The Big Bluff

One of the best ever examples of an all-in move happened at the 2005 Monte Carlo Millions in a hand between the last two players standing: UK pro Paul Jackson and Phil Ivey.

Jackson called a pre-flop raise with 6? 5? against Ivey’s Q? 8?. Both players completely missed the board, which came down J? J? 7?, but it didn’t stop the action. Ivey bet out, Jackson raised, only to see Ivey come back over the top. Jackson, sure Ivey was bluffing, fired again, but Ivey calmly announced he was all-in.

It’s one of the most incredible hands of poker you’ll see. Both players had nothing and from the action it seems that both players knew that the other didn’t have a hand. But, when Ivey moved all of his chips into the middle, it left Jackson with nowhere to go. If Jackson had moved all-in first, the result would have been entirely different.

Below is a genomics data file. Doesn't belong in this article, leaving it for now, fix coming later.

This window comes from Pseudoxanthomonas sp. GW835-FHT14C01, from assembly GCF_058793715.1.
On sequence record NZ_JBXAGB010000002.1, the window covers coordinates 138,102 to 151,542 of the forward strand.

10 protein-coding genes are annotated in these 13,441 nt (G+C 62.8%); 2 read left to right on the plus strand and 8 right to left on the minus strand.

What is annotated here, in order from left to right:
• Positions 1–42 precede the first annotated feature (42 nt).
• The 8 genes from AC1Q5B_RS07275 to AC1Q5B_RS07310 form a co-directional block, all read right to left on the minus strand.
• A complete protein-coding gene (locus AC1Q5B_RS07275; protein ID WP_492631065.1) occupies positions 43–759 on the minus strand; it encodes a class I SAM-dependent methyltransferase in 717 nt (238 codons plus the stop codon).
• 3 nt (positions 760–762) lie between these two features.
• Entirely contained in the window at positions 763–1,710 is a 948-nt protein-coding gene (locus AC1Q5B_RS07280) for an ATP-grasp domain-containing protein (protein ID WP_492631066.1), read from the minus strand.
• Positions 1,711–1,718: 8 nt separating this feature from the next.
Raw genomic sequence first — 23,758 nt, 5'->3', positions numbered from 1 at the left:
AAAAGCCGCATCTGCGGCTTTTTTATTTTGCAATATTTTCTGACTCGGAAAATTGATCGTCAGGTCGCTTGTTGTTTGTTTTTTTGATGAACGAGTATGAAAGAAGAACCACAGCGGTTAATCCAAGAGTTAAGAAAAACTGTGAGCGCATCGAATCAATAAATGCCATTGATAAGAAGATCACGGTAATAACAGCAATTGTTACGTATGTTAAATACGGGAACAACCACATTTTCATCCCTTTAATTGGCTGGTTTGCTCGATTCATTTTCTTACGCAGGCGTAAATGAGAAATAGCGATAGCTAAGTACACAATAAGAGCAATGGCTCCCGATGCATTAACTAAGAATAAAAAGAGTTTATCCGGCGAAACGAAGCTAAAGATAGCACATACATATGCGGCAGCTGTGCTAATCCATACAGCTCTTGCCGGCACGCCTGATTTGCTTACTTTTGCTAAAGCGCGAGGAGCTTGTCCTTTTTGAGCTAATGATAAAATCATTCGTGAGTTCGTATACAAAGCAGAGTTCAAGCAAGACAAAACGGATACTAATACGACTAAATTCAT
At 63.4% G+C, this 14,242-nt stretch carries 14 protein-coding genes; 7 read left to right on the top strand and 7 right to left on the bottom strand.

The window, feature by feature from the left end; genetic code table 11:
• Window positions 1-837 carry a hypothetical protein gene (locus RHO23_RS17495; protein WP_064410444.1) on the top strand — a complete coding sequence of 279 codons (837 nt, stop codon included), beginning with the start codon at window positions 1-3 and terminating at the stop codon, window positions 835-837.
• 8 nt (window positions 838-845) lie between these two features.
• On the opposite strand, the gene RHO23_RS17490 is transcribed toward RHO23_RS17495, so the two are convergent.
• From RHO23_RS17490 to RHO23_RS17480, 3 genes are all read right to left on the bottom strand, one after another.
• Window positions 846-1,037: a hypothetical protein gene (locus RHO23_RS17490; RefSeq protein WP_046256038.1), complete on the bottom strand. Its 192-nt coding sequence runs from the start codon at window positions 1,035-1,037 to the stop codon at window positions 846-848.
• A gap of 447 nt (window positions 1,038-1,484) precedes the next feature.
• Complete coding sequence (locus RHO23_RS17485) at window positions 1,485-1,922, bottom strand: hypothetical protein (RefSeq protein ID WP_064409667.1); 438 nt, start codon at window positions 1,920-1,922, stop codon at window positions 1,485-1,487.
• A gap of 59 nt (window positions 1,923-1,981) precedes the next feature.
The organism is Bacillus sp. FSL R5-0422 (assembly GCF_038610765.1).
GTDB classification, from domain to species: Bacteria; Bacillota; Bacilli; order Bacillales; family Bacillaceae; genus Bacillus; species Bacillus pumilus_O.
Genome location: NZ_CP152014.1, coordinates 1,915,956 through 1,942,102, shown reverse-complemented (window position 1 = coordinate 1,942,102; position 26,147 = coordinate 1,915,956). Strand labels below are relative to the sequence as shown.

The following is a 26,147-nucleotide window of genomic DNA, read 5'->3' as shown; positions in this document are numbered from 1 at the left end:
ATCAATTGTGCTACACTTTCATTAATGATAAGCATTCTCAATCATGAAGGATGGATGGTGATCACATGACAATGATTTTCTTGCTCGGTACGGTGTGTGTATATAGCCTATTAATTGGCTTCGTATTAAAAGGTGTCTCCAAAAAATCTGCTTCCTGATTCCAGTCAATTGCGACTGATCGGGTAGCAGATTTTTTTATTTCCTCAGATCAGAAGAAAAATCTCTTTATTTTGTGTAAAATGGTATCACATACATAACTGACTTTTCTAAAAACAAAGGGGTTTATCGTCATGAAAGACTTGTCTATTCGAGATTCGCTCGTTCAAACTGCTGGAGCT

It doesn’t always work out that well. The Ivey/Jackson example is one of two players at the top of their game and it shows that, when used wisely, moving all-in is the most powerful and the best possible move you can make. Get it wrong, though, and it can be disastrous. If Ivey’s read had been wrong and Jackson had a hand, his all-in would have doubled Jackson up. If you move all-in and get called by someone with a better hand and a bigger chip stack then you’ve just committed tournament suicide.